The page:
Please ensure Javascript is enabled for purposes of website accessibility

Orioles to pay $913K for ad boards

The Baltimore Orioles will pay the state $913,000 to settle a long-standing dispute over advertising revenues as part of a deal approved Tuesday night by the Maryland Stadium Authority.

The settlement, which must be approved by the state Board of Public Works to take effect, also modifies the team’s lease, ensuring the authority will see revenue from the advertising located behind home plate in Oriole Park at Camden Yards in coming years, though less than the authority believed it was owed.

“I really think this is the best deal we can get,” said authority Executive Director Michael Frenz. “I think this is a very good deal given the Orioles’ feelings on the matter.”

Members of the authority’s board had questioned whether the deal with the Orioles could affect its lease agreement with the Baltimore Ravens, but approved the settlement after receiving advice from their counsel in a short session closed to the public.

In a statement distributed by the club, attorney Alan Rifkin called the deal “a fair and equitable resolution.”

At issue were advertising boards installed by the team on the wall behind home plate. The Orioles argued that because the ads are directed at the television audience, they were not covered under the team’s lease. The team website calls the space “the most valuable advertising real estate in baseball.”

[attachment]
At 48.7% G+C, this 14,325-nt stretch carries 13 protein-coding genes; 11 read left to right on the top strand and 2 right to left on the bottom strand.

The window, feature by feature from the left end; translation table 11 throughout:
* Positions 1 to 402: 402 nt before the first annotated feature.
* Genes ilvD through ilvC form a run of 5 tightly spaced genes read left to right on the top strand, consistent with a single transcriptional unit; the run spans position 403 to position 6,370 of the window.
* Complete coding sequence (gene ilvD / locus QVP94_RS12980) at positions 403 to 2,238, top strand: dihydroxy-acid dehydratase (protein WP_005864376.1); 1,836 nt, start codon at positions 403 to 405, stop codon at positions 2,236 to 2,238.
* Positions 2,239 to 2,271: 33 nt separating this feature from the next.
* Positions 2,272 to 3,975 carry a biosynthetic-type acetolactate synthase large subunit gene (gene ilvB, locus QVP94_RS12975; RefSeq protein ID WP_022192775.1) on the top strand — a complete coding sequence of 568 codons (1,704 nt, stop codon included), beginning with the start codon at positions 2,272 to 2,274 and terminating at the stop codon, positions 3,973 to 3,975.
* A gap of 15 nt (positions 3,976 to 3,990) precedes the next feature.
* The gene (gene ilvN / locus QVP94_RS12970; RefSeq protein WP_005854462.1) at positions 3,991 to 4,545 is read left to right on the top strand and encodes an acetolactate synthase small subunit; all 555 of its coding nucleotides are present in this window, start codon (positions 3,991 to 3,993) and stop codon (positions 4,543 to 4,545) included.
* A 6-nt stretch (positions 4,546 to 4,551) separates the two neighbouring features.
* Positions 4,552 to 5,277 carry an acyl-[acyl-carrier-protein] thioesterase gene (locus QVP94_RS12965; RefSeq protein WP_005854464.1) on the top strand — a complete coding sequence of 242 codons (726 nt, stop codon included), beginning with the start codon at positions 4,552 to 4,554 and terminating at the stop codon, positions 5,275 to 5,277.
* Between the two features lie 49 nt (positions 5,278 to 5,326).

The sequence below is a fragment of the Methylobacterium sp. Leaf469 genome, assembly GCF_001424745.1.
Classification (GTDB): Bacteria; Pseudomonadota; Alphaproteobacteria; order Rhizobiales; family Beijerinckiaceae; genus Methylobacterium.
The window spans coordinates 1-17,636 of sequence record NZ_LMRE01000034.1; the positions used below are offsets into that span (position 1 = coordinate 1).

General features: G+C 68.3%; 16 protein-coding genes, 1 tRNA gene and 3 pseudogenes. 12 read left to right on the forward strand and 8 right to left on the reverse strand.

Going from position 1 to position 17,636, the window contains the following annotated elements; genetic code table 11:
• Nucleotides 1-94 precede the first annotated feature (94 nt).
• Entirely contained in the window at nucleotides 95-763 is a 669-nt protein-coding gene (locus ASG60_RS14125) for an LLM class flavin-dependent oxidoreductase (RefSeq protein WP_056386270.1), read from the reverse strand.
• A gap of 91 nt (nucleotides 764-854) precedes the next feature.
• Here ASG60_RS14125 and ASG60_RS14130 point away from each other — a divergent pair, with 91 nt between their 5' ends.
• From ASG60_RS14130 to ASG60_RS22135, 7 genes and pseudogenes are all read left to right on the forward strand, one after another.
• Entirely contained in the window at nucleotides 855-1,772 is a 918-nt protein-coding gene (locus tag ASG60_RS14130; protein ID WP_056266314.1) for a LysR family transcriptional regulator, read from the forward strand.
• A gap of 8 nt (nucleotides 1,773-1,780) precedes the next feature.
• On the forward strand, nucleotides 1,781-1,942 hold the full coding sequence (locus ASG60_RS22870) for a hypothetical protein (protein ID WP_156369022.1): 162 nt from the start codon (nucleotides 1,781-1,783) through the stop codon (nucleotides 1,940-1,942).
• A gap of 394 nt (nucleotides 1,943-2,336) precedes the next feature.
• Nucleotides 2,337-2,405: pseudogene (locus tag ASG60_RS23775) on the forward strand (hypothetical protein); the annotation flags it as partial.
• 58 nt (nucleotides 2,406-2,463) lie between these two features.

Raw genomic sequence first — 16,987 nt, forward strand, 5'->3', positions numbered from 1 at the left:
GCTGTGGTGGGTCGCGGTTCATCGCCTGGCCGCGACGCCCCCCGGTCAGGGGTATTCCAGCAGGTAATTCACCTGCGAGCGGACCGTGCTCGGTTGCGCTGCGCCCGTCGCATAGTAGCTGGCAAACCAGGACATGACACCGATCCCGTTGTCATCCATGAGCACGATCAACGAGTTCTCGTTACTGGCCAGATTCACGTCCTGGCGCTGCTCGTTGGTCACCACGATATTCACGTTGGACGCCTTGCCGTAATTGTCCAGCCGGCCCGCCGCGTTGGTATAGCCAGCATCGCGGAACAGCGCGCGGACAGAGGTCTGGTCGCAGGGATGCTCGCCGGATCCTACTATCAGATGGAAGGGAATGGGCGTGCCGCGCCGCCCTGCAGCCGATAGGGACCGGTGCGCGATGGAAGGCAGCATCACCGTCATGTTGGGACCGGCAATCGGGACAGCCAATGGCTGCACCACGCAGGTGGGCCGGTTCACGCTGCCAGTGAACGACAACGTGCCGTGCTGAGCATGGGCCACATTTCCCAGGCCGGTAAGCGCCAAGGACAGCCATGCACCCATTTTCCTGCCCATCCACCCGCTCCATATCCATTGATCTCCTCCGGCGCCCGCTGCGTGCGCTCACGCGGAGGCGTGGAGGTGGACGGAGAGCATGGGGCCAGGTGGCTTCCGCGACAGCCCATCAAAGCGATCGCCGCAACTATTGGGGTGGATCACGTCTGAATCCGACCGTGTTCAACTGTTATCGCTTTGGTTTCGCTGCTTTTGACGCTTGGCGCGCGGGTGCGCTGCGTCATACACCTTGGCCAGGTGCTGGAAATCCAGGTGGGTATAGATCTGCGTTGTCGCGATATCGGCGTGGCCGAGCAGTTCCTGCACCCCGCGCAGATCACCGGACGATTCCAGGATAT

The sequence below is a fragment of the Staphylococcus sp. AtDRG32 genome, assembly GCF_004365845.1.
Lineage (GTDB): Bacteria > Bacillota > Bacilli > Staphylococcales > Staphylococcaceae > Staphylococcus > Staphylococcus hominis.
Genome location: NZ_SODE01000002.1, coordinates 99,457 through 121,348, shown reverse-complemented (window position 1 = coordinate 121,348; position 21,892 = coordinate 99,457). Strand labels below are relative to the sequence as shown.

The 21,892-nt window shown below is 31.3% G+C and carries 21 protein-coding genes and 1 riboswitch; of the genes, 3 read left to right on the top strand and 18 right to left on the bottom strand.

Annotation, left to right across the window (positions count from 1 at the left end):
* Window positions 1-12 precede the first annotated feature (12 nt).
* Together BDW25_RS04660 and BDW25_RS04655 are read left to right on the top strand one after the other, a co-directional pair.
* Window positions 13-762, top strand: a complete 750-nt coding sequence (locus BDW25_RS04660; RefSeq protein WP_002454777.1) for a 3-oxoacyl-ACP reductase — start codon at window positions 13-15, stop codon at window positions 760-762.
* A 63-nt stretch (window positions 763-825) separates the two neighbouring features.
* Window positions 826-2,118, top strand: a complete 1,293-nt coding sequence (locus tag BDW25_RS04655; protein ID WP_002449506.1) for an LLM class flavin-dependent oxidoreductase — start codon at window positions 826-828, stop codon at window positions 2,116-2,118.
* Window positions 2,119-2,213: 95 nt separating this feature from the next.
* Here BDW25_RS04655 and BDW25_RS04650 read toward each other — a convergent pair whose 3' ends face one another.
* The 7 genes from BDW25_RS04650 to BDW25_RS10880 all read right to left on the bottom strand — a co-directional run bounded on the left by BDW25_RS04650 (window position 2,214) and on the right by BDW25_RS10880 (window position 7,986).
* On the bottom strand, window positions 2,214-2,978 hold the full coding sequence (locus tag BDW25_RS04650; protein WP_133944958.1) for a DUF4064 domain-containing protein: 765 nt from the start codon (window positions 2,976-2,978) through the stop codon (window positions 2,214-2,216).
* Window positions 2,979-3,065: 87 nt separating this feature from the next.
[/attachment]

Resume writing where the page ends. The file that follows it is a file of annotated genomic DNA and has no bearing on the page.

The Orioles pay rent to the authority for use of the state-owned sports complex based on stadium revenues, including 25 percent of the in-stadium advertising dollars.

Under the agreement approved Tuesday, the team will pay the state 12.5 percent of future revenue from the home plate advertising.

The ads behind home plate have been a source of conflict for the Orioles and the authority since the team installed the boards in 2004. The authority had pursued a cut of the revenue from the first three years of the ad boards were in use, but gave that up as part of a 2007 agreement on how to pay for new video boards at the park.

For 2007 and 2008, a state audit reported, the state’s 25 percent share of that advertising would have been about $812,000. And in 2009, the state should have seen another $400,000, according to the authority.

Frenz said the $913,000 payment was likely better than what the state would have gotten if the issue had gone to arbitration.

The settlement does not cover the potential for the team to replace the physical ads with virtual ones added to game broadcasts by computer, an option that could leave the authority without any ability to collect a share of the revenue and one the team has repeatedly referenced in the dispute.

“The rapid evolution of video technology and computer-generated graphics was completely unforeseen in the lease agreement, which was entered into over 18 years ago,” Rifkin said.